The St. Louis Rams are an NFL team that happens to make its home in Missouri. In case you’ve been living under a rock — and it would have to be a massive one — Ferguson, Missouri, hasn’t exactly been the most placid community over the past few months. The shooting death of Michael Brown, an 18-year-old resident, by one of the Ferguson police officers became a flashpoint for all sorts of simmering anger: racial inequality, the role of police in civic society, the definitions of excessive force, and more.
Emotions are understandably high, and it’s difficult, if not impossible, to remain neutral on this particular issue. NFL players, lionized and removed from the general public such as they are, are still people.
So when five St. Louis Rams players took time during their pre-game introductions to show support for the community by signaling a “hands up, don’t shoot” gesture as they came out onto the field, it was noticed. The action was perhaps given more attention than the game afterwards, when the Rams stomped the Oakland Raiders, 52-0. As you might expect, not all of the statements made about the gesture were entirely positive.
“[The Saint Louis Police Officers Association] is calling for the players involved to be disciplined and for the Rams and the NFL to deliver a very public apology,” reads part of a statement released by the organization. “Somebody needs to throw a flag on this play. If it’s not the NFL and the Rams, then it’ll be cops and their supporters.” Putting aside the overly simplified binary, it’s an interesting question: Should the NFL fine the five players involved in the display?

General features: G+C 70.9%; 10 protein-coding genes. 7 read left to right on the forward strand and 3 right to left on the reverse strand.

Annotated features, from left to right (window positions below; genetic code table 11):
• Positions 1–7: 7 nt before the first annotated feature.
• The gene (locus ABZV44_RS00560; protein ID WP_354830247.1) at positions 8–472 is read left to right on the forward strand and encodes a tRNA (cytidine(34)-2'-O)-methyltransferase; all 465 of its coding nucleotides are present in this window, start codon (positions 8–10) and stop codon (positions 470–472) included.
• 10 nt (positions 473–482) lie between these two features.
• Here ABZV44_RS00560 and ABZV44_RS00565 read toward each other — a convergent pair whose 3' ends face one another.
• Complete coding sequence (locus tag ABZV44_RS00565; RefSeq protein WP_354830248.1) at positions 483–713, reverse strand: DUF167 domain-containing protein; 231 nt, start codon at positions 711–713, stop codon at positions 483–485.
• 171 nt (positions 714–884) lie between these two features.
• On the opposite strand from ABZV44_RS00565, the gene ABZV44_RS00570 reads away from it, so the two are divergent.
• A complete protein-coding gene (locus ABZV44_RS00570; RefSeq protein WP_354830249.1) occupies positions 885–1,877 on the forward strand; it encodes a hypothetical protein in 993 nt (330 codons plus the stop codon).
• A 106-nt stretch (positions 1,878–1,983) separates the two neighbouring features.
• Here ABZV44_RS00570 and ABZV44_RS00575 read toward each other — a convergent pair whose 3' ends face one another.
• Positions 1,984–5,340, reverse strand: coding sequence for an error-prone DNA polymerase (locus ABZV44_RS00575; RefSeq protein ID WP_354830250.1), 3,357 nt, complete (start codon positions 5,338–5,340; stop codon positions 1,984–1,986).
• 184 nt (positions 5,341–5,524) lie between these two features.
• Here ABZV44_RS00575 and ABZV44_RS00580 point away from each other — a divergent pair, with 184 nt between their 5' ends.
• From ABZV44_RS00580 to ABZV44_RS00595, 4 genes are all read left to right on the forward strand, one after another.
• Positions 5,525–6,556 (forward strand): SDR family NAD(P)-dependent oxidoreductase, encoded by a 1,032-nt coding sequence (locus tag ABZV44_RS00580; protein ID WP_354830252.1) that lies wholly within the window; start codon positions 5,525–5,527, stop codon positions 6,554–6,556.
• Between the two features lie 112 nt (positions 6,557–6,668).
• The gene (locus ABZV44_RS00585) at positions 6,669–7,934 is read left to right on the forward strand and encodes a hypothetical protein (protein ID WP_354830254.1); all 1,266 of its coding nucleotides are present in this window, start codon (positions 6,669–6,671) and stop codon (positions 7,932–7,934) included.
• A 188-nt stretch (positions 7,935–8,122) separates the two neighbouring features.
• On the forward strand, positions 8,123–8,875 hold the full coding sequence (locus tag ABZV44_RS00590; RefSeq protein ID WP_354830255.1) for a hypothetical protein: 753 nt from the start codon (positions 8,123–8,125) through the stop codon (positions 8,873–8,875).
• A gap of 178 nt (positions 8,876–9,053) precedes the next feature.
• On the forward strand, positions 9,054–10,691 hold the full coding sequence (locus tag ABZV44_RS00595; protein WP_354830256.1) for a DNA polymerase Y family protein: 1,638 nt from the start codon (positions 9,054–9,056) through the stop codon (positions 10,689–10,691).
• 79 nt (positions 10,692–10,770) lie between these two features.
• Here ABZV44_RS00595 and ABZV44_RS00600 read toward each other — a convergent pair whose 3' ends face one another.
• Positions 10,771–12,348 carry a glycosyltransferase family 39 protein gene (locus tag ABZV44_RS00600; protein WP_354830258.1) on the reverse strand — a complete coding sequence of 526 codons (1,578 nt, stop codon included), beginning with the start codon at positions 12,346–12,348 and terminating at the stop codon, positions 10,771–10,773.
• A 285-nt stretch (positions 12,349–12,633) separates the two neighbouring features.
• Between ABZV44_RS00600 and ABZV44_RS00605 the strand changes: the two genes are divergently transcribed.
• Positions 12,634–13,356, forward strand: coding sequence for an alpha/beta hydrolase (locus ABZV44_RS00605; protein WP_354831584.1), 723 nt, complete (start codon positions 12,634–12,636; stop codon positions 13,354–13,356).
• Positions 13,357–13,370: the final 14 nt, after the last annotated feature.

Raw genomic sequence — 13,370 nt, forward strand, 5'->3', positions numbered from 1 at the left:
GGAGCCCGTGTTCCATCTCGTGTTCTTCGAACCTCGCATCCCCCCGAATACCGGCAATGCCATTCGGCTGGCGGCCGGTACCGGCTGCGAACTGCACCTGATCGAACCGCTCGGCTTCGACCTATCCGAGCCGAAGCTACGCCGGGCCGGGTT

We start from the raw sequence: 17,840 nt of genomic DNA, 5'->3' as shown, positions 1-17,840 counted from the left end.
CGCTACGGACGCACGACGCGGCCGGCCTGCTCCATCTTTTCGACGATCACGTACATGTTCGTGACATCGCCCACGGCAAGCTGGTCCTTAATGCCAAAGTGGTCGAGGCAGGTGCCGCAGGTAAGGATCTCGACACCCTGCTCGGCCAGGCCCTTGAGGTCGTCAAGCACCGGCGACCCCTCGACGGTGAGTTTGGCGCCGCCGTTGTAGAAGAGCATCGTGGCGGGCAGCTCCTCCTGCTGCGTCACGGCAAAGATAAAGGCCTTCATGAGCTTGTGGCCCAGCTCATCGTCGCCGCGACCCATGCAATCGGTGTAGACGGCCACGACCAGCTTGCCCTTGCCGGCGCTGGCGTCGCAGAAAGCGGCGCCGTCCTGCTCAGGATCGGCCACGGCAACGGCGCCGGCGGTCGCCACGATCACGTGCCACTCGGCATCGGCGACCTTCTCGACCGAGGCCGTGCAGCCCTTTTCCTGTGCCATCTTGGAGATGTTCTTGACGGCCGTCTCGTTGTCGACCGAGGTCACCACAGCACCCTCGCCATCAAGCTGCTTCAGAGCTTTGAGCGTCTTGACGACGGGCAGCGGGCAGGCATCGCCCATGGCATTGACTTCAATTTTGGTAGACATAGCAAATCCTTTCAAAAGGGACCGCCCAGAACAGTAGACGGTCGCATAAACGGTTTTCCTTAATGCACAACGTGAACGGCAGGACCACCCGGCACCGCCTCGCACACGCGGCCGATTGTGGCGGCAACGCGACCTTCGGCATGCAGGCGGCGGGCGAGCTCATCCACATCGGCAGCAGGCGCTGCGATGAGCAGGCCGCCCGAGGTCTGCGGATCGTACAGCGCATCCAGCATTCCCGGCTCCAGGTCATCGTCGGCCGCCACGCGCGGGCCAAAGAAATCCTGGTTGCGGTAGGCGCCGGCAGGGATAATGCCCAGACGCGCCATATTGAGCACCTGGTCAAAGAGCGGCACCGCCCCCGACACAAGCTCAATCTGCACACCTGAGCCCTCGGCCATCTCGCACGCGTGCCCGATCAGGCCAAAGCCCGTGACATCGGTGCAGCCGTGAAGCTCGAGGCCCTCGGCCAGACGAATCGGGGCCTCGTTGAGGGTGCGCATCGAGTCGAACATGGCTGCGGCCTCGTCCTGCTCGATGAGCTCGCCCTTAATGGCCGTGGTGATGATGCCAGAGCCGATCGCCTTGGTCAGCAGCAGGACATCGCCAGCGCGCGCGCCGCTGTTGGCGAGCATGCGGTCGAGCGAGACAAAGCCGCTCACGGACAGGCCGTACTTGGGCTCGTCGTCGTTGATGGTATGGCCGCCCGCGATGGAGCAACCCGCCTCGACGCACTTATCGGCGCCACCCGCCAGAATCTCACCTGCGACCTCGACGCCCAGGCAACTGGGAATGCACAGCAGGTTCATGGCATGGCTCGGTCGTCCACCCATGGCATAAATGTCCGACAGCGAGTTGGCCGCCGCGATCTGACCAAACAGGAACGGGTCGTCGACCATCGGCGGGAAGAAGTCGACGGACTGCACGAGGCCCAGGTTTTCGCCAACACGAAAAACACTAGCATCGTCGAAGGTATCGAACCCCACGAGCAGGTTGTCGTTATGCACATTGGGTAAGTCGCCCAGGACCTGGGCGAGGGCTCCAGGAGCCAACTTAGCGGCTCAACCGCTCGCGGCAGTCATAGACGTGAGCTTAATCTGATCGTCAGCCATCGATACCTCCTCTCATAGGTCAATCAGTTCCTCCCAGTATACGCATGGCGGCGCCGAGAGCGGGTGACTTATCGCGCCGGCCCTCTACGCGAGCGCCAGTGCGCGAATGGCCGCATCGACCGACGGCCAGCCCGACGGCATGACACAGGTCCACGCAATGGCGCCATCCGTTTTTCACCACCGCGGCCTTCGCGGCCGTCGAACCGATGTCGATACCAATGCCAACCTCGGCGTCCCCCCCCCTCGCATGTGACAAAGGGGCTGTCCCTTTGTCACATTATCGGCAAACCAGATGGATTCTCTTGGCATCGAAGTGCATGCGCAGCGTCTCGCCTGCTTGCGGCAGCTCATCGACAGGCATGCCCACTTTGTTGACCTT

The NFL is certainly not averse to fining players — the organization will hit you for wearing the wrong socks, wearing the wrong headphones, and for the wrong kinds of celebrations on the field — so the precedent is certainly there. On the other hand, this has been nothing but a year of bad PR for the league, and coming down on players for what they described as a way “to let the community know that we support the community” would certainly be another step in that direction. That’s before addressing the notion of whether the league should be able to have a say, even if just fiscally, on the causes its players chose to support.
What’s happening in Ferguson is the most visible example in recent memory of cultural unrest that has an effect on all Americans. The Rams organization as a whole has gone out of its way to help people who have suffered due to the immense emotional outbreak, which has resulted in rioting and looting, as well as a lot of hot air being espoused on all sides of the issue. That said, the league is not — and shouldn’t be — beholden to the demands of one particular group simply because it doesn’t agree with what’s being done by some of the players who are trying to become part of the discussion.
We’re sure that many St. Louis police officers are Rams fans, but we’re sure that an equal numbers of the protesters are, as well. As a result, it seems that having the NFL front office step in and provide a heavy-handed reinforcement of one side of the discussion would be grossly inappropriate. As far as sports entertainment is concerned, the teams should be working to ensure that calm is restored as quickly and as politely as possible. There’s nothing good about forcing players to subvert what they believe in, in order to hold on to their paychecks.
Luckily, the NFL seems to agree. At least, that’s our takeaway from its vice president of communications, who told ESPN, “We respect and understand the concerns of all individuals who have expressed views on this tragic situation.” As of this writing, the players involved have not been fined, and that’s a good thing.